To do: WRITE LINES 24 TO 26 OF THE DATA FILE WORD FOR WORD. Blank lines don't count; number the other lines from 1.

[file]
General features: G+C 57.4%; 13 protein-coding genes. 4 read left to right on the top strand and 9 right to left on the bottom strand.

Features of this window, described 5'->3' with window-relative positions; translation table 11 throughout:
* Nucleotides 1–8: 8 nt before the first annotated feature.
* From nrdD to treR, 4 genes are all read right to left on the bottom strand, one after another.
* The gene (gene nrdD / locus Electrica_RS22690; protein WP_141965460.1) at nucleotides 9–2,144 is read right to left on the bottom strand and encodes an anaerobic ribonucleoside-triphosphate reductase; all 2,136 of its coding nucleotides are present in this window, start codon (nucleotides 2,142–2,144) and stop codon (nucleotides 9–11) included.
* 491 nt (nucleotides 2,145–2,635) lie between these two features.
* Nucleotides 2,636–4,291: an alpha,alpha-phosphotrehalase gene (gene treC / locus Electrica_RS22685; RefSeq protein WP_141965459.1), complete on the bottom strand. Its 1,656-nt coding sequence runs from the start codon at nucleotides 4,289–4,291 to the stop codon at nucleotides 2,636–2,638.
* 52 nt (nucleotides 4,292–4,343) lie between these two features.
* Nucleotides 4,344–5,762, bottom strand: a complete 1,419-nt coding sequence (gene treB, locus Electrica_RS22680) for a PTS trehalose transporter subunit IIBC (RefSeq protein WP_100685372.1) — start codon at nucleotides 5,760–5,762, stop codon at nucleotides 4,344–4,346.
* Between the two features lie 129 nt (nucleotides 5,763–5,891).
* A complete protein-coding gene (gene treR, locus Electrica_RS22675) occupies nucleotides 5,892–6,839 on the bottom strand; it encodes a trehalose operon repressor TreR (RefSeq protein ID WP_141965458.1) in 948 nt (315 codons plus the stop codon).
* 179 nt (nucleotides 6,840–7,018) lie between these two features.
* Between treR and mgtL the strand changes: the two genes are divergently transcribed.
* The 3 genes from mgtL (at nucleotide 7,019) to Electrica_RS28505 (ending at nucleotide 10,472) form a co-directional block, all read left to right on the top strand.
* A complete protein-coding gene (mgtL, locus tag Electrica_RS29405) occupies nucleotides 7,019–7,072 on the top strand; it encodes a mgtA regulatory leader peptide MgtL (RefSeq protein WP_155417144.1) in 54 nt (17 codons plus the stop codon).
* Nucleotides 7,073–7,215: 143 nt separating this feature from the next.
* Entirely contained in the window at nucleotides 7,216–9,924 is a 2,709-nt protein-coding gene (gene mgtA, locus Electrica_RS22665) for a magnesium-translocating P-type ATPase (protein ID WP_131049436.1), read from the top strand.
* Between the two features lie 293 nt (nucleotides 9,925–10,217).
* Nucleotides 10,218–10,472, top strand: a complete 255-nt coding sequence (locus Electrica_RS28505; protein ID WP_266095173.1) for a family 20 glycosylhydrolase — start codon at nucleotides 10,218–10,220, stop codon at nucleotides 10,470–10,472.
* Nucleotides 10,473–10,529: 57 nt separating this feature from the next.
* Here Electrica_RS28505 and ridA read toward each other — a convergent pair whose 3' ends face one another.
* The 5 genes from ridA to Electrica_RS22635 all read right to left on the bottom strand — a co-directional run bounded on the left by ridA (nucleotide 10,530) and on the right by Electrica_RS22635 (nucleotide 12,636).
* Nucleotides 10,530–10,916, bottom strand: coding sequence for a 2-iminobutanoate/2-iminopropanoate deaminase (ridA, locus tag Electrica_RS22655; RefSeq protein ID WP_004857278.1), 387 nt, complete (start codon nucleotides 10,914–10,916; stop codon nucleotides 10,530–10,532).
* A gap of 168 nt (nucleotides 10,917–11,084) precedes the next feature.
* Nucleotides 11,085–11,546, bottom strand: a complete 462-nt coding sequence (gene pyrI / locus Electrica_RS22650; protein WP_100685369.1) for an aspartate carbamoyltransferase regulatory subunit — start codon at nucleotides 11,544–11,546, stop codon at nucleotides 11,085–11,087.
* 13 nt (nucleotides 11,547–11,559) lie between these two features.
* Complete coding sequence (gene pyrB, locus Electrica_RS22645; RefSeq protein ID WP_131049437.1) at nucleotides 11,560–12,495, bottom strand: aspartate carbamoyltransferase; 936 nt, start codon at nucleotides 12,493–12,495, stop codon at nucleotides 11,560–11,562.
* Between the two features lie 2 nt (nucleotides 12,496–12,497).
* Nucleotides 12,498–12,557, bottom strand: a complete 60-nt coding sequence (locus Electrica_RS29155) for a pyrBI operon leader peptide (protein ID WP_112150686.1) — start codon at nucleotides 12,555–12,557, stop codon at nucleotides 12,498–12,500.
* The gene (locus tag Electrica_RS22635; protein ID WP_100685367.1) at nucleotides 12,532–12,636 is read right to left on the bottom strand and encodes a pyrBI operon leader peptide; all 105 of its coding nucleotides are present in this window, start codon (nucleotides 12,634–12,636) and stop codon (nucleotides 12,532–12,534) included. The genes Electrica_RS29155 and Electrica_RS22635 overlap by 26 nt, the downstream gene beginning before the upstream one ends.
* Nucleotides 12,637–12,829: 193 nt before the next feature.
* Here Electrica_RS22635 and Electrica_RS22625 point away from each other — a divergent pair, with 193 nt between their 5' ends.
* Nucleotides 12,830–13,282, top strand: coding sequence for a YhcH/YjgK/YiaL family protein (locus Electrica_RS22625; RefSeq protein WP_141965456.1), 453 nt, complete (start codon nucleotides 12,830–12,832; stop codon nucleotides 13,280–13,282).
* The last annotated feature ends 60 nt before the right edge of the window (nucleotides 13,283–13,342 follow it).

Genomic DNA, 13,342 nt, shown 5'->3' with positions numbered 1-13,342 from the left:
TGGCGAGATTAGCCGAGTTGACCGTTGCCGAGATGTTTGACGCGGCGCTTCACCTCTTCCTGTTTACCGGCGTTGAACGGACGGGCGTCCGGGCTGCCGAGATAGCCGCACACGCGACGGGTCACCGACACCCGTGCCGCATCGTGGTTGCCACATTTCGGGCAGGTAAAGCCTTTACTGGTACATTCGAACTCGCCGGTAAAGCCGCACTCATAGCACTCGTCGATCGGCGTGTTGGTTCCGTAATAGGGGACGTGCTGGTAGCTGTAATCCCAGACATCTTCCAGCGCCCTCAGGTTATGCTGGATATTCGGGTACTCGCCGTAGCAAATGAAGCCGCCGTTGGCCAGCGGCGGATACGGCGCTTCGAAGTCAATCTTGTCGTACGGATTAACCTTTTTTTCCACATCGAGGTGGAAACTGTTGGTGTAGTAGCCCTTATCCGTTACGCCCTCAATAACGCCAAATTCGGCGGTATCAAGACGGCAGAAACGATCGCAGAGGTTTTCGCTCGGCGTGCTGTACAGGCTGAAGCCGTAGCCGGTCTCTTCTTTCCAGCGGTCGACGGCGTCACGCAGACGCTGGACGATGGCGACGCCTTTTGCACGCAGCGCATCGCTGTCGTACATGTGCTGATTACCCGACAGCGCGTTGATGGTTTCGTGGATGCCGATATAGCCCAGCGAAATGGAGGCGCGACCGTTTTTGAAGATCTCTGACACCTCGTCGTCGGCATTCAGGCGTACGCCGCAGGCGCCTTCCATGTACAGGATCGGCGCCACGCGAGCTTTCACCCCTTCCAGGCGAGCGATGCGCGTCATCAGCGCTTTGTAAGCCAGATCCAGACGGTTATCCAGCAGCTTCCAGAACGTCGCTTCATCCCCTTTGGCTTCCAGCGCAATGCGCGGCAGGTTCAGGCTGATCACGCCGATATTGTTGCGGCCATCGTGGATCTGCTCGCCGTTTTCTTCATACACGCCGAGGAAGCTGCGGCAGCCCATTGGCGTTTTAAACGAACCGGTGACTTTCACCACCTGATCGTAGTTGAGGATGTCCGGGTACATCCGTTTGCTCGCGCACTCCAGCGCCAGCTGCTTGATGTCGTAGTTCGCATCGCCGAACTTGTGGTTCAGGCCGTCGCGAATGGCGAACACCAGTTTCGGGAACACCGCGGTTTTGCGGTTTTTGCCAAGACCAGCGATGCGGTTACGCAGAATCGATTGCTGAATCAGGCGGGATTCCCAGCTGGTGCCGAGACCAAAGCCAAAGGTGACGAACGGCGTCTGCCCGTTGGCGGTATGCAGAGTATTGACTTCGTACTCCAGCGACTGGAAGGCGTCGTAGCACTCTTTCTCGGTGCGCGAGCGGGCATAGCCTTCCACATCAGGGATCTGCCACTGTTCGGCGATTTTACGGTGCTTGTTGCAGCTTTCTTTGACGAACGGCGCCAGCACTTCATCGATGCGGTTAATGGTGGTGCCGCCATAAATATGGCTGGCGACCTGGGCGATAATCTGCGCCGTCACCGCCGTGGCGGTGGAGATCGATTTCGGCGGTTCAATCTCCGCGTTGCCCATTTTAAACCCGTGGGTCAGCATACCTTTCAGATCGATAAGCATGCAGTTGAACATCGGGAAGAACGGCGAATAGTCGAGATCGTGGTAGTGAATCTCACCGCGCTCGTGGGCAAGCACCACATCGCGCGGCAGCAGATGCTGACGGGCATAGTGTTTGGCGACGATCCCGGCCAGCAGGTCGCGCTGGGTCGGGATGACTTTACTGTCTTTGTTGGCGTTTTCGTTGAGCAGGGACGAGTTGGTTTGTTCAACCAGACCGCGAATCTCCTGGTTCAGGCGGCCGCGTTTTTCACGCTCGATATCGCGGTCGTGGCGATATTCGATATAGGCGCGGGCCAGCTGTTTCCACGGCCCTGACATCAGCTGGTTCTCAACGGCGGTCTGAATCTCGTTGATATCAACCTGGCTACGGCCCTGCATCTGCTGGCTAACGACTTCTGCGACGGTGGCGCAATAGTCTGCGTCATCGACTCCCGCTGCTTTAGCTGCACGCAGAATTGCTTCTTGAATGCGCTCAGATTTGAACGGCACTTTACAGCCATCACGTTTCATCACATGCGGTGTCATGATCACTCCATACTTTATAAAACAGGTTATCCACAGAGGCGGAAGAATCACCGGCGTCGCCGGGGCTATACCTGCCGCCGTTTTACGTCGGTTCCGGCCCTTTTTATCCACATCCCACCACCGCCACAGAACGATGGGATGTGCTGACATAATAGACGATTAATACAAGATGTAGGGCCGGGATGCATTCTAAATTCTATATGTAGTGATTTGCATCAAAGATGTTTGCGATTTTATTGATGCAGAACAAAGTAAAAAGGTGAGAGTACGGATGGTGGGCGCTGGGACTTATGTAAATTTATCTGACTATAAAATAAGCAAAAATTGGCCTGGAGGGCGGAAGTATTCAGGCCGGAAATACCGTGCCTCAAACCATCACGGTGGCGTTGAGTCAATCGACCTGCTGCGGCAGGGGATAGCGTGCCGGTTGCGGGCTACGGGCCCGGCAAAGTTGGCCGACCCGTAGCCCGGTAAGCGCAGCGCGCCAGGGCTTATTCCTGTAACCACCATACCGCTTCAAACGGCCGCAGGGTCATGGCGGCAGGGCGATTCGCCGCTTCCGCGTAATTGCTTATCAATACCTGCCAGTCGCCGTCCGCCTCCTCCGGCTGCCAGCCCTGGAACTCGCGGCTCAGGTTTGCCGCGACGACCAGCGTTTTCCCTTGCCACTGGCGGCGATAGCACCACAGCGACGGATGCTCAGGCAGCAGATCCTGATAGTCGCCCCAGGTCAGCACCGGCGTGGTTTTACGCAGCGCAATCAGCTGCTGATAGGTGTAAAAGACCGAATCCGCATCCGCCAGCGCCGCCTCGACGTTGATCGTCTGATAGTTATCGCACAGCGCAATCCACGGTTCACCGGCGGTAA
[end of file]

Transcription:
* A gap of 168 nt (nucleotides 10,917–11,084) precedes the next feature.
* Nucleotides 11,085–11,546, bottom strand: a complete 462-nt coding sequence (gene pyrI / locus Electrica_RS22650; protein WP_100685369.1) for an aspartate carbamoyltransferase regulatory subunit — start codon at nucleotides 11,544–11,546, stop codon at nucleotides 11,085–11,087.
* 13 nt (nucleotides 11,547–11,559) lie between these two features.